The north entrance of the Royal Oak Public Library has been closed since 2006 because the stairs were in poor condition and the ramp was not compliant with the Americans with Disabilities Act. A new, ADA-compliant ramp, once completed, will be permanently open.

The north entrance of the Royal Oak Public Library has been closed since 2006 because the stairs were in poor condition and the ramp was not compliant with the Americans with Disabilities Act. A new, ADA-compliant ramp, once completed, will be permanently open.

Photo provided by Judy Davids


New north entrance, sidewalk coming to Royal Oak library

Drop box moved to Police Department parking lot

By: Sarah Wojcik | Royal Oak Review | Published October 30, 2018

 Crews began work on the sidewalk to the north of the Royal Oak Public Library last week. Once completed in December, the decorative streetscape will include ornamental streetlights, trees with grates, and stamped concrete.

Crews began work on the sidewalk to the north of the Royal Oak Public Library last week. Once completed in December, the decorative streetscape will include ornamental streetlights, trees with grates, and stamped concrete.

Photo by Sarah Wojcik

 The library return drop box formerly located on 11 Mile Road has been temporarily moved to the parking lot behind the Police Department and City Hall, accessible from Troy Street.

The library return drop box formerly located on 11 Mile Road has been temporarily moved to the parking lot behind the Police Department and City Hall, accessible from Troy Street.

Photo provided by Judy Davids

ROYAL OAK — Construction equipment, cones and workers are normal sights around downtown Royal Oak these days.

Last week, as part of the new parking deck project included in the large-scale civic center project, crews demolished the north entrance to the Royal Oak Public Library that had been closed to the public since 2006, and the sidewalk in front of it.

When completed in December, the new sidewalk will match the sidewalk recently installed on East Fourth Street. The decorative streetscape will include ornamental streetlights, trees with grates and stamped concrete.

The former stairs and ramp, which had too high of an incline to be compliant with the Americans with Disabilities Act, will be replaced by a new ADA-compliant ramp.

During construction, the turn lane on 11 Mile Road, north of the library, will be closed; however, library hours and programs will not be affected by the exterior construction.

The drop box for library returns was moved from the curb on 11 Mile to the parking lot behind the Police Department and City Hall, accessible from Troy Street. The move is temporary, as the parking lot will be the future site of a new downtown park included in the civic center project.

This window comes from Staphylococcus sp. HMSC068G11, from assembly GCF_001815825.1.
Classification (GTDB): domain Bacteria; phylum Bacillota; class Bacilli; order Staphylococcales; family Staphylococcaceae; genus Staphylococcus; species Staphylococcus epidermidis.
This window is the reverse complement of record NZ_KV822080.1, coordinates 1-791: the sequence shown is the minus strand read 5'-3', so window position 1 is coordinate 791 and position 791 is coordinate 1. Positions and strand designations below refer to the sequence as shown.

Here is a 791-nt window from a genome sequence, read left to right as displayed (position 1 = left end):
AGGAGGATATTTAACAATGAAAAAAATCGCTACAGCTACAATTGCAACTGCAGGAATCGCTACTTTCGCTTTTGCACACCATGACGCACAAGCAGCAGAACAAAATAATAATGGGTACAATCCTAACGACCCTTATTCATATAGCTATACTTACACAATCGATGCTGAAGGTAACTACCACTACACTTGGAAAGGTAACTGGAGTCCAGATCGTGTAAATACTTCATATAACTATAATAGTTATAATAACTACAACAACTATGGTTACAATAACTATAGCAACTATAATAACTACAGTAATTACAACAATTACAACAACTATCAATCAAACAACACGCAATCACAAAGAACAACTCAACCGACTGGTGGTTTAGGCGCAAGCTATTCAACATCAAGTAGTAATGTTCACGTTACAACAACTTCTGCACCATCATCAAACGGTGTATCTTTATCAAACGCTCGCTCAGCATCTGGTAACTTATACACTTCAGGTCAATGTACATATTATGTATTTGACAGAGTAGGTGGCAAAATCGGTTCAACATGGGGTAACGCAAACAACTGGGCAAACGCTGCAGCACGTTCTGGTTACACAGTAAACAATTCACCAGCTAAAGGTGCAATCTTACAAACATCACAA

In the spring, the library will receive all-new landscaping.

Judy Davids, Royal Oak community engagement specialist, said the city received a lot of complaints when it closed the north entrance almost a decade ago.

“The stairs were not in great shape and the ramp was not ADA-compliant, and they didn’t want to encourage people (to keep using them),” Davids said. “(The north entrance) got a lot of foot traffic from Barton Towers, the closest neighborhood to the library to the north. Instead of walking to the entrance, they had to walk around the block.”

She said resident feedback about the new location of the dropbox has been favorable, especially since drivers can now access the box directly from their vehicles instead of having to park on 11 Mile and walk to the box.

“They empty the books out of that thing four times a day,” Davids said. “It is super, super busy, especially over holidays and on weekends.”

She added that the library had record summer reading program attendance despite citywide construction, and it has seen an increase of mothers visiting the library with young ones in strollers.

Library Director Mary Karshner said the library created a “stroller parking” area.

“We are seeing a lot of new families coming too, with the sale of houses in Royal Oak and the new building where there are some empty lots,” Karshner said. “We have some excellent programs going on, and I think with the equation of fun programs and free, people will take their chances on parking.”

She said the library had been looking to redo the area for some time and that she was excited that it was finally coming to fruition. She said the library underwent a major renovation in 2005 and 2006 and changed the north entrance to an emergency exit only at that time.

“I think (the new entrance) will be a convenience to a number of our patrons,” Karshner said. “The sidewalk and the steps and whatnot were crumbling.”

For more information about the Royal Oak Public Library, call (248) 246-3700 or visit www.ropl.org.